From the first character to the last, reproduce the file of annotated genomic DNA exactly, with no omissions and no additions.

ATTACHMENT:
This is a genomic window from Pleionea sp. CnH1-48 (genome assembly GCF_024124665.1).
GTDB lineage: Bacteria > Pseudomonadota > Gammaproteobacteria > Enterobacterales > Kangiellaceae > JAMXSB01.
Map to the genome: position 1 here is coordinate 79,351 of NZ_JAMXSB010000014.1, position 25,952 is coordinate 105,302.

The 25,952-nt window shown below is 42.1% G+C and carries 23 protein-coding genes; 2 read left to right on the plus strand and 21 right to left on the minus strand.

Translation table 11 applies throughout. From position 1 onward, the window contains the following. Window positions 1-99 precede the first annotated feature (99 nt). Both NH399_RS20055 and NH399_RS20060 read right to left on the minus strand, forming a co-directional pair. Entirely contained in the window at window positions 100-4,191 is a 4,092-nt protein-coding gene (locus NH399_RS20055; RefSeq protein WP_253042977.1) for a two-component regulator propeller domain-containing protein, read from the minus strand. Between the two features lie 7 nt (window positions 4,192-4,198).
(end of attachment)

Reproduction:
This is a genomic window from Pleionea sp. CnH1-48 (genome assembly GCF_024124665.1).
GTDB lineage: Bacteria > Pseudomonadota > Gammaproteobacteria > Enterobacterales > Kangiellaceae > JAMXSB01.
Map to the genome: position 1 here is coordinate 79,351 of NZ_JAMXSB010000014.1, position 25,952 is coordinate 105,302.

The 25,952-nt window shown below is 42.1% G+C and carries 23 protein-coding genes; 2 read left to right on the plus strand and 21 right to left on the minus strand.

Translation table 11 applies throughout. From position 1 onward, the window contains the following. Window positions 1-99 precede the first annotated feature (99 nt). Both NH399_RS20055 and NH399_RS20060 read right to left on the minus strand, forming a co-directional pair. Entirely contained in the window at window positions 100-4,191 is a 4,092-nt protein-coding gene (locus NH399_RS20055; RefSeq protein WP_253042977.1) for a two-component regulator propeller domain-containing protein, read from the minus strand. Between the two features lie 7 nt (window positions 4,192-4,198).